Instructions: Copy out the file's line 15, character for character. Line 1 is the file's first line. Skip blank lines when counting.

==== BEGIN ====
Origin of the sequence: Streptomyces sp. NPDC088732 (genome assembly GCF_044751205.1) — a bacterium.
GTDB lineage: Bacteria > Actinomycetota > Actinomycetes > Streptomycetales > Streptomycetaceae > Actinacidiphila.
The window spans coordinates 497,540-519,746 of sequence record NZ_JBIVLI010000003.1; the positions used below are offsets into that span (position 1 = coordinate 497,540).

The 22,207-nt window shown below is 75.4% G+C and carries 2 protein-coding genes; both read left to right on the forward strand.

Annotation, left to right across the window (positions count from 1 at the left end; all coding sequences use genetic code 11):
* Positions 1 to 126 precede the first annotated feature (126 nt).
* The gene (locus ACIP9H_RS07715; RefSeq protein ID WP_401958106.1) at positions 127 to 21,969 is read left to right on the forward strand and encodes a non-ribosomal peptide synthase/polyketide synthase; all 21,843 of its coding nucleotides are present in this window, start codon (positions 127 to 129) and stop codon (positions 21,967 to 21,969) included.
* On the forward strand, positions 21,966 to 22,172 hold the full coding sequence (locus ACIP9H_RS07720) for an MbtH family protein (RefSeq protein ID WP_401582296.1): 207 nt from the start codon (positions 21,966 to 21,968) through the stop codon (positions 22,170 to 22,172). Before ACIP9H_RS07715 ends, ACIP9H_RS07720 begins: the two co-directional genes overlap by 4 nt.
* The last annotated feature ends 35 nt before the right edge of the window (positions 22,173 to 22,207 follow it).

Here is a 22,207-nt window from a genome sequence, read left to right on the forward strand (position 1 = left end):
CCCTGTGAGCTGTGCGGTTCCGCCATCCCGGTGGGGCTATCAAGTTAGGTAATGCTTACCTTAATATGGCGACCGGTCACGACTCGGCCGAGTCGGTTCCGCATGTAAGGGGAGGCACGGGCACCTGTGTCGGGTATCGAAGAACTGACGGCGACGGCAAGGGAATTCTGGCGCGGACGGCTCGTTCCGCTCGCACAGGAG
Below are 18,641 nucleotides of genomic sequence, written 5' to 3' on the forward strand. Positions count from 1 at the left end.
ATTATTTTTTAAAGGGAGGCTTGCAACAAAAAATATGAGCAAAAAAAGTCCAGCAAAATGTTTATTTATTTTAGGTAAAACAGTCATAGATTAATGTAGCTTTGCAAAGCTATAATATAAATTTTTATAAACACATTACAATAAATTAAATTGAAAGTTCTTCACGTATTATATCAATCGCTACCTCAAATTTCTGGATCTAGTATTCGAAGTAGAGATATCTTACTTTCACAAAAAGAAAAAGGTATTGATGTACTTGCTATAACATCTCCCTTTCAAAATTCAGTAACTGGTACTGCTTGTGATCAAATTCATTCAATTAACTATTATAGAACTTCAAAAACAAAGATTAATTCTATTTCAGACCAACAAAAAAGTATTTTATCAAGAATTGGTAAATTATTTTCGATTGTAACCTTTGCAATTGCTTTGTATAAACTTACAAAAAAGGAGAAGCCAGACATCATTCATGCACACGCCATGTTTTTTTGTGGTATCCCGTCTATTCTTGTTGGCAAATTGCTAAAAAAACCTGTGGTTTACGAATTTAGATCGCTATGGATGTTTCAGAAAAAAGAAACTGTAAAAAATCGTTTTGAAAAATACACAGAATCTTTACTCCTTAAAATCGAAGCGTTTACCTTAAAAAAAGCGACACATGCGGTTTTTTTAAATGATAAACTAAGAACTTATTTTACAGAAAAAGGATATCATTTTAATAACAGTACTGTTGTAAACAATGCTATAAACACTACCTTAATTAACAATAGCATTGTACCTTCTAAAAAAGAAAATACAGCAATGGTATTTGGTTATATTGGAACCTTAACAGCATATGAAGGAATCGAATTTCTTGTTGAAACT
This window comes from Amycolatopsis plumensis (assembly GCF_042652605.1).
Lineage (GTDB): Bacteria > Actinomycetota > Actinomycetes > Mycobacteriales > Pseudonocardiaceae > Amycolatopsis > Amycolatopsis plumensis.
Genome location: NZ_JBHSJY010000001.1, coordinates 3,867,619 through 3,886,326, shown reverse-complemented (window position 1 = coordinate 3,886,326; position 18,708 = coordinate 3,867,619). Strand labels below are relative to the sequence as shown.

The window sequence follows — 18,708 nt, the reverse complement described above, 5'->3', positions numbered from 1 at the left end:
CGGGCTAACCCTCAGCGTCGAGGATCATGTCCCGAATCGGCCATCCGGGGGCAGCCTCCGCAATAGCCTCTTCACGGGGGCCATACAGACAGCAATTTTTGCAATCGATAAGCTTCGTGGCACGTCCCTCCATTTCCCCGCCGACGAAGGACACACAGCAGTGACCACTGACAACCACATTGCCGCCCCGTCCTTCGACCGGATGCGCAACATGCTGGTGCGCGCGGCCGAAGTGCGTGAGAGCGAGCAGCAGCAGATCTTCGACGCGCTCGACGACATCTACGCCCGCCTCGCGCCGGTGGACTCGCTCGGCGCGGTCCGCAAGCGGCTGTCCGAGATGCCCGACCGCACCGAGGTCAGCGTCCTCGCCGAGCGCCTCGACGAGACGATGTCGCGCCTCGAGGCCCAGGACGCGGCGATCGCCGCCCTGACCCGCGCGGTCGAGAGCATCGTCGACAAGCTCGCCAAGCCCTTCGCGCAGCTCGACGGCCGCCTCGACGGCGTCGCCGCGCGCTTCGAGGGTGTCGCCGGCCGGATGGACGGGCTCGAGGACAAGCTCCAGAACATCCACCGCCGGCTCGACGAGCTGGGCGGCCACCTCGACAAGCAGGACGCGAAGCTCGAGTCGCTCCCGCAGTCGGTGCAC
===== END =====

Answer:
Lineage (GTDB): Bacteria > Actinomycetota > Actinomycetes > Mycobacteriales > Pseudonocardiaceae > Amycolatopsis > Amycolatopsis plumensis.